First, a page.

Hi guys, welcome to VENTS! How have you been?
Actually we’ve been going through a lot recently. With the backdrop of tremendous loss (Shlomo’s father passed away) and incredible joy (Zechariah had a baby son), we’ve just released our 4th studio album. It’s been a couple of years since we’ve released anything and it seems like all these things are happening at once. At times it can be overwhelming, but we are doing our best to embrace life’s challenges and see the ever-present inner beauty.
Can you talk to us more about your latest single “Tree of Life”?
The song is a very important tribute about being connected to good things. Even five minutes of doing something positive or holy can infuse one’s whole day, month and year with good, wholesome energy.
Did any event in particular inspire you to write this song?
Back in October of 2018, there was a devastating shooting at the Tree of Life Synagogue in Pittsburgh, PA in which 11 martyrs ascended on the altar of Jewish faith. We had already written most of the song at that point, nonetheless we wanted to dedicate this melody in honor of those who were affected by this tragedy. The truth is we are all impacted by such senseless hate, notwithstanding we have chosen to respond with kindness, song, and charity. Our hope is that this track can bring a little healing to the world, giving people a dose of comfort and joy during these difficult times.
Any plans to release a video for the track?
We do hope to release a video for this track, we have a wonderful vision for this one in fact, but it won’t be out for some months. We hope to explore the tension between organic habitats and man-made urban settings, between the honesty of the ecosystem and the faux of the artificial, between the free-flowing circuitry of nature and the boxed-in, imprisoning squares surrounding us post-industrial revolution. We live in Brooklyn, NY, so nature is sort of rare. One of the themes behind this song is being able to find the organismic mindfulness that nature can provide, in the context of towering buildings and concrete jungles.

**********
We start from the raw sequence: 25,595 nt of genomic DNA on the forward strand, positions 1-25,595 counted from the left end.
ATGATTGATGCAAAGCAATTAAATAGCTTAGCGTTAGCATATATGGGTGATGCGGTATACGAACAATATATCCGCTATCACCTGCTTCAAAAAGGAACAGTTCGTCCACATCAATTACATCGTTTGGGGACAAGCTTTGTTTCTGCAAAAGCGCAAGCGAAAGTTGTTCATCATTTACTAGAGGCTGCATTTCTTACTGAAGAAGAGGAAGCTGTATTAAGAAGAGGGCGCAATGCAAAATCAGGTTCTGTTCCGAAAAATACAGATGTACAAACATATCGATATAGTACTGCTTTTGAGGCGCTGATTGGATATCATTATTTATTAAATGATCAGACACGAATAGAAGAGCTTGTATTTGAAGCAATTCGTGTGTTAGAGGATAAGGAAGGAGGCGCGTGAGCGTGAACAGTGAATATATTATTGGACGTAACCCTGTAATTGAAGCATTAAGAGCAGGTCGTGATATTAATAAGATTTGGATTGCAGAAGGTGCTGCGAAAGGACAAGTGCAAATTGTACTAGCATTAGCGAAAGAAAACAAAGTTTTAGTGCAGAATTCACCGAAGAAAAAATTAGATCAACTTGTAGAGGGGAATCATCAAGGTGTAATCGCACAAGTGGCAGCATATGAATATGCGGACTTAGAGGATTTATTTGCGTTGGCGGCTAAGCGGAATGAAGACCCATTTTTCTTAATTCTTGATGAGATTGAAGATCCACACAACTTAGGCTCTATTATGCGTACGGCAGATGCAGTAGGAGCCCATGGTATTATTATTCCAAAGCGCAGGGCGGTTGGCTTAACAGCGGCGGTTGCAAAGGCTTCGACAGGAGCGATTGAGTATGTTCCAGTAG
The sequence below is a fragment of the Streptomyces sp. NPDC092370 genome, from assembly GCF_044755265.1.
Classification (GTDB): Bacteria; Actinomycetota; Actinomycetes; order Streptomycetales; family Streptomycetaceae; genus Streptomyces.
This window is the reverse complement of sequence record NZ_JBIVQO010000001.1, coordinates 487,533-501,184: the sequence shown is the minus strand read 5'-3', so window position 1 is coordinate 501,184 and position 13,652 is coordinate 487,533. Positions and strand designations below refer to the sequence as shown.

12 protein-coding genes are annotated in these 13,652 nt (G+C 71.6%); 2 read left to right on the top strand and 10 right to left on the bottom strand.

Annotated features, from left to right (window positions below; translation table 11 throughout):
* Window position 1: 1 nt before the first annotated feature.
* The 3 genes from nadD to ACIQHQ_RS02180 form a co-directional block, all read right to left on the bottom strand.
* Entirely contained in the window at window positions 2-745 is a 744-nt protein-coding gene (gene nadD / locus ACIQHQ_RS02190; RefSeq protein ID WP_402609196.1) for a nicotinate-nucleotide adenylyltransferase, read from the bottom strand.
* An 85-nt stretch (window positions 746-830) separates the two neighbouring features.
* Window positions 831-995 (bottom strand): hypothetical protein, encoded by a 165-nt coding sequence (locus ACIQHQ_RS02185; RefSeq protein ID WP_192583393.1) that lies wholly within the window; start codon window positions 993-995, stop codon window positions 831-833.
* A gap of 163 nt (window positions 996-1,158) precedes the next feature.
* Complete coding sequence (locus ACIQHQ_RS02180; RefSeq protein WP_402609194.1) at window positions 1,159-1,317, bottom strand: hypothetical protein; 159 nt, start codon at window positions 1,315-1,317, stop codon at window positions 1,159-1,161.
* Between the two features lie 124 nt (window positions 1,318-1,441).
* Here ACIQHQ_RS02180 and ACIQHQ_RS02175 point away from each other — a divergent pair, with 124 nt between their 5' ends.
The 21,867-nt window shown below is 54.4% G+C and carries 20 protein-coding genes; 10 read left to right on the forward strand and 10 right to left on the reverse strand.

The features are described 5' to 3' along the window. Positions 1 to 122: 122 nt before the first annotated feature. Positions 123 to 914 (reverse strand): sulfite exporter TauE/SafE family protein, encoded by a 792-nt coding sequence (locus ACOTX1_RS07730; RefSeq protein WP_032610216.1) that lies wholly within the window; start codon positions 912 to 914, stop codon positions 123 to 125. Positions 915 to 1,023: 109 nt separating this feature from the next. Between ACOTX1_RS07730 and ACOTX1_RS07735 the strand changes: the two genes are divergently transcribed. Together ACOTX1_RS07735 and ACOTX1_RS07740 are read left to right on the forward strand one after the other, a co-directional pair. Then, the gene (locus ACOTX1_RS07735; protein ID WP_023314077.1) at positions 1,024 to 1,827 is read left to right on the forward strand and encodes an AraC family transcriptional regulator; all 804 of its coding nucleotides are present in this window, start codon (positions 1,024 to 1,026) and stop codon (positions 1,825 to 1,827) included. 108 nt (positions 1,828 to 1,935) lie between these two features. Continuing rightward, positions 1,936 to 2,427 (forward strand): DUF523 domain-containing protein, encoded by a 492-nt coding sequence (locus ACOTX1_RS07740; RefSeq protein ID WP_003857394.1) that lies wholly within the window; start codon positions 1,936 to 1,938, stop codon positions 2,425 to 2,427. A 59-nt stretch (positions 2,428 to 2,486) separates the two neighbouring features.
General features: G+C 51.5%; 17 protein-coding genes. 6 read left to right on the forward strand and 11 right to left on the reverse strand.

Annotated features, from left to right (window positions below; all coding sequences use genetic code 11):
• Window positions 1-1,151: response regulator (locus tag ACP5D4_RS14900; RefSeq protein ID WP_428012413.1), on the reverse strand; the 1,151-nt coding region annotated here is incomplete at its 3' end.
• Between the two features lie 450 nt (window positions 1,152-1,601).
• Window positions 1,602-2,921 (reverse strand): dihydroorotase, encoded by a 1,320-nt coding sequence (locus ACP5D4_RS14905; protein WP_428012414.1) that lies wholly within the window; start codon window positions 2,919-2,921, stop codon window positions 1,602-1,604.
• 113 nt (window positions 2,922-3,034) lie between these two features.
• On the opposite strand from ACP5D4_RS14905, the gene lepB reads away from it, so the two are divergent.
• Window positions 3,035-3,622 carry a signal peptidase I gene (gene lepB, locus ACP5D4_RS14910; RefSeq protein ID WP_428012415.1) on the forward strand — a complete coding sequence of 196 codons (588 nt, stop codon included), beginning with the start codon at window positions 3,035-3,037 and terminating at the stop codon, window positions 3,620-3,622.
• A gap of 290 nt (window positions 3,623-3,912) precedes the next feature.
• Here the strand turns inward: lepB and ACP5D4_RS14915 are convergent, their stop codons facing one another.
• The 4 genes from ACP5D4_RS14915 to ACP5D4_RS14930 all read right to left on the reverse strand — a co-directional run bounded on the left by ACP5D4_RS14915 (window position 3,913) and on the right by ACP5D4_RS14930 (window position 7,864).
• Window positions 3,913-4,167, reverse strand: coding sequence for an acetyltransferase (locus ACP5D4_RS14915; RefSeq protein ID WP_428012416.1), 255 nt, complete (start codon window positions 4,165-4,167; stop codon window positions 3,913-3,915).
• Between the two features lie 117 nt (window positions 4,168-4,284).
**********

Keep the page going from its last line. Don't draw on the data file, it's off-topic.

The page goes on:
The single comes off your new album When The Sea Split – what’s the story behind the title?
When the Jewish people were taken out of slavery in Egypt enroute to the promised land, they first encountered enveloping of constraints, most notably the sea before them. It was a moment of extreme anguish as the Jewish people were blocked in front by the barrier of the sea with Pharoah chasing them from behind. It was there that G-d performed a legendary miracle and split the sea. That moment was coupled with a powerful song jews sing to this very day in morning prayers. This moment where you once felt there was an unfathomable obstacle and somehow it vanquishes into thin air, is the selfsame feeling we felt when making this album. This album was strung with breakthrough moments, during the course of producing this album as a whole, we felt as if we were drawing upon the energy of the original splitting of the sea. We pray that when this album pipelines on-tap the sea splitting effect for all who care to take a listen.
How was the recording and writing process?
We went through hundreds if not thousands of voice memos of different song ideas, ultimately settling on 10 songs and 2 voice memo interludes. We felt these songs belonged together and that they carried a certain timeless spark that we felt could continue forever. We tried to incorporate the ‘process’ into the actual record, introducing the original voice memos into a lot of these tracks. We tried to give over a bit of that origin moment. It’s a really cool thing to hear, how a song evolves from conception to birth. As we adjoined the two, we felt like we were joining heaven and earth, stitching all the blessings above to all the vessels below. The finished product contained the rawness, and vice versa. As the composers of these tunes, it is a treat to hear each original thought enmeshed with its’ final product.
How much did you guys intend to evolve on this new record?
We are always seeking growth, continually breathing newness into what we are doing. This was the first album we recorded without our founding member, Elisha Mendl Mlotek (he went on to pursue a career in filmmaking) and so we were forced to confront a lot of new territory in the music and in our friendship. The result is a raw exposure of soul / Neshama as we like to say in hebrew. We tried the “less is more” approach, as we re-explored our roots and fundamental inspiration for making music. Each album has a life of its own, kind of like children…they’re all different and we love each and every one of them! We just try to help each album be the best it can be.
What role does Brooklyn play in your music?
Brooklyn is sort of this confluence of cultures and communities, a melting pot if you will, and that definitely inspires the fusionism in our music. We feel, to some degree, as if we are also a conglomerate of so many beautiful influences. We implore our creativity as a means of unifying the disparate elements and influences of our life, dwelling in NYC, the mecca of multicultural landscapes, helps us see that it is indeed possible.